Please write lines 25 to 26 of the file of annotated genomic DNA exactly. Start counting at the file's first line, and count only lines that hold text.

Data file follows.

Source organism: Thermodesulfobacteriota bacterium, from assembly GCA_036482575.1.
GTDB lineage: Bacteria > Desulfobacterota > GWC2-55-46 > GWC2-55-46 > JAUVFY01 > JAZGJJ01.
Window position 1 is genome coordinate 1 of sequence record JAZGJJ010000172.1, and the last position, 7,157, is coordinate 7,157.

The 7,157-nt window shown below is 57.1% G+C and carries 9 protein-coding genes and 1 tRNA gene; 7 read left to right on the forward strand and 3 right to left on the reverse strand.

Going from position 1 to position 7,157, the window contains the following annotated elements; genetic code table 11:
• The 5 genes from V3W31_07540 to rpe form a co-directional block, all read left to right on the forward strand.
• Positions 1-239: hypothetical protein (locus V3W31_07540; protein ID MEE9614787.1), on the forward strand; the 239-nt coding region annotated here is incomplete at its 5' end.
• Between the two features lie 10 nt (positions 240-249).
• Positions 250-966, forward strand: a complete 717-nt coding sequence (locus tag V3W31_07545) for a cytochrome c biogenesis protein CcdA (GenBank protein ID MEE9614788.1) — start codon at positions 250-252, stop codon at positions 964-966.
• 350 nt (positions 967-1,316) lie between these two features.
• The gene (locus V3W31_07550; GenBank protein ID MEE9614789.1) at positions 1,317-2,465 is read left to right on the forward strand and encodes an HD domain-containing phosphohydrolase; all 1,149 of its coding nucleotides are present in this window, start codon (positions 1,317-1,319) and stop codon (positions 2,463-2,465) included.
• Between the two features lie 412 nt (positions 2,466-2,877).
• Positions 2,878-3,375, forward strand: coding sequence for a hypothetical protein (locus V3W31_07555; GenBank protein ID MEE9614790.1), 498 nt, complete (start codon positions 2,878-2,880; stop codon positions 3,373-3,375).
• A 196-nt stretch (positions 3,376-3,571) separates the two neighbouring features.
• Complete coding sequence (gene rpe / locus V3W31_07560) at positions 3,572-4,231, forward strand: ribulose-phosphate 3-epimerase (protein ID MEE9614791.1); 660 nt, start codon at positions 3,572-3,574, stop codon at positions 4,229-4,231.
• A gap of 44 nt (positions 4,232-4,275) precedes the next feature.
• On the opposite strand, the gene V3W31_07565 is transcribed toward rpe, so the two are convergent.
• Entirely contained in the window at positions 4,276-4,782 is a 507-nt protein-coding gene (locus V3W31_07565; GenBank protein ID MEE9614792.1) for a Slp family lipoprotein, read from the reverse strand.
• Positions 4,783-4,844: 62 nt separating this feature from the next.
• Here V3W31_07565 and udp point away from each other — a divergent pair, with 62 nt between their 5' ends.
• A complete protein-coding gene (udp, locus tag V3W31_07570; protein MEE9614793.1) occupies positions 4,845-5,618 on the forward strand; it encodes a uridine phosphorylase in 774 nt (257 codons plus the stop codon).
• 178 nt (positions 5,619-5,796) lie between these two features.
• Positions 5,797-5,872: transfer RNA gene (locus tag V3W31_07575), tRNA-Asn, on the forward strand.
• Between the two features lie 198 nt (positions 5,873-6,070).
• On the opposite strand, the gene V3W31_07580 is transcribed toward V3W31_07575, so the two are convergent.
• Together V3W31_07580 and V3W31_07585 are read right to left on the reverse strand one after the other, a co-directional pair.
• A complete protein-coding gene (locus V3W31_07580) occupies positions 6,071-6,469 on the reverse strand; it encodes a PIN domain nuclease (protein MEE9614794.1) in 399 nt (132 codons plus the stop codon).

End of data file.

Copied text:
• On the opposite strand, the gene V3W31_07580 is transcribed toward V3W31_07575, so the two are convergent.
• Together V3W31_07580 and V3W31_07585 are read right to left on the reverse strand one after the other, a co-directional pair.